4. Regulation of Memory Formation by the Transcription Factor XBP1.

    PubMed

    Martínez, Gabriela; Vidal, René L; Mardones, Pablo; Serrano, Felipe G; Ardiles, Alvaro O; Wirth, Craig; Valdés, Pamela; Thielen, Peter; Schneider, Bernard L; Kerr, Bredford; Valdés, Jose L; Palacios, Adrian G; Inestrosa, Nibaldo C; Glimcher, Laurie H; Hetz, Claudio

    2016-02-16

    Contextual memory formation relies on the induction of new genes in the hippocampus. A polymorphism in the promoter of the transcription factor XBP1 was identified as a risk factor for Alzheimer's disease and bipolar disorders. XBP1 is a major regulator of the unfolded protein response (UPR), mediating adaptation to endoplasmic reticulum (ER) stress. Using a phenotypic screen, we uncovered an unexpected function of XBP1 in cognition and behavior. Mice lacking XBP1 in the nervous system showed specific impairment of contextual memory formation and long-term potentiation (LTP), whereas neuronal XBP1s overexpression improved performance in memory tasks. Gene expression analysis revealed that XBP1 regulates a group of memory-related genes, highlighting brain-derived neurotrophic factor (BDNF), a key component in memory consolidation. Overexpression of BDNF in the hippocampus reversed the XBP1-deficient phenotype. Our study revealed an unanticipated function of XBP1 in cognitive processes that is apparently unrelated to its role in ER stress. Copyright © 2016 The Authors. Published by Elsevier Inc. All rights reserved.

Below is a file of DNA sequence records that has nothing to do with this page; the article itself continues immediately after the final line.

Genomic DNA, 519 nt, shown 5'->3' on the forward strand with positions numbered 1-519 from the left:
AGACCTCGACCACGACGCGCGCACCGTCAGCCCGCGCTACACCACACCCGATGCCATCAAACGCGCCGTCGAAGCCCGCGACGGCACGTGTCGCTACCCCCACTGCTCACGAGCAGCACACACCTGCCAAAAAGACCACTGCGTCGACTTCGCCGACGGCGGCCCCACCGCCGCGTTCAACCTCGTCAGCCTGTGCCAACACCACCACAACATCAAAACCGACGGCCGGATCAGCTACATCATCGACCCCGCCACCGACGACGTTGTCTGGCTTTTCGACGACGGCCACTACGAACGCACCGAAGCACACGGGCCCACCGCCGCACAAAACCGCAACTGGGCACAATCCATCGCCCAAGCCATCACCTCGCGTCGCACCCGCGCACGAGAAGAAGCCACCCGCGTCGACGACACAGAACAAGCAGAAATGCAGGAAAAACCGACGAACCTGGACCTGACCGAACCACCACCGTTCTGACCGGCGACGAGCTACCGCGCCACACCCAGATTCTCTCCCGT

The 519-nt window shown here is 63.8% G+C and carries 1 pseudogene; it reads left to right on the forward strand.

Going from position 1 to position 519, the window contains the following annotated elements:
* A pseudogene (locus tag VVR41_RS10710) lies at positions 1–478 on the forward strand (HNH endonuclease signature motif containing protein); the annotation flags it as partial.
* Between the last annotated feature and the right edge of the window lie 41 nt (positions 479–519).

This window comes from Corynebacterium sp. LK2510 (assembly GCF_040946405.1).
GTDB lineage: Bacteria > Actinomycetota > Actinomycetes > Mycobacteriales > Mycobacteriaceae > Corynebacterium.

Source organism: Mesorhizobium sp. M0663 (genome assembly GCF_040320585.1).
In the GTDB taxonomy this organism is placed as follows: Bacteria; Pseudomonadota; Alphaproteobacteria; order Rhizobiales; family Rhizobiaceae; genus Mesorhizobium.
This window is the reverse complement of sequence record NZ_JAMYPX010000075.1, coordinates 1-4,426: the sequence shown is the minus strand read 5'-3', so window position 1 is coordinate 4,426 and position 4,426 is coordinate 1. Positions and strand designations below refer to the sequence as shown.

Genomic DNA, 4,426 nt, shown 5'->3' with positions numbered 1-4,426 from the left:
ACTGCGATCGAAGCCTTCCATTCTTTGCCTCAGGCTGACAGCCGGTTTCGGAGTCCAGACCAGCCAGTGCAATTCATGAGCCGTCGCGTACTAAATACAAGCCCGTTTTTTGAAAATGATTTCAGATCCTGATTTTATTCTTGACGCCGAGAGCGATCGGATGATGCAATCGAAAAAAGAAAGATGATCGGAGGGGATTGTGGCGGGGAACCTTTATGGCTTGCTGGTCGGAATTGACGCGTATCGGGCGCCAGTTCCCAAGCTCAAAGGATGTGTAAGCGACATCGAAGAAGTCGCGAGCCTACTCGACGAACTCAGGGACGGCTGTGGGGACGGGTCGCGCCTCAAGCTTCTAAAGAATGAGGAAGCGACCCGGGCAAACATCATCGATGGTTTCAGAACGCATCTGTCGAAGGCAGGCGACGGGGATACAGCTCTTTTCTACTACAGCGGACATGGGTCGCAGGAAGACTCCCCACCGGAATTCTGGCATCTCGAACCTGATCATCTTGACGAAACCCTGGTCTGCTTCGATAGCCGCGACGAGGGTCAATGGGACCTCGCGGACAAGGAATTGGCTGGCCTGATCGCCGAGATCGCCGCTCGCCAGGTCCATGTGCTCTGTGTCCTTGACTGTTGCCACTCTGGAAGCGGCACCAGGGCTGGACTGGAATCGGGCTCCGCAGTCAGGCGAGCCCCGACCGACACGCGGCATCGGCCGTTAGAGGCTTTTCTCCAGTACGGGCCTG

5. Ribulokinase and Transcriptional Regulation of Arabinose Metabolism in Clostridium acetobutylicum

    PubMed Central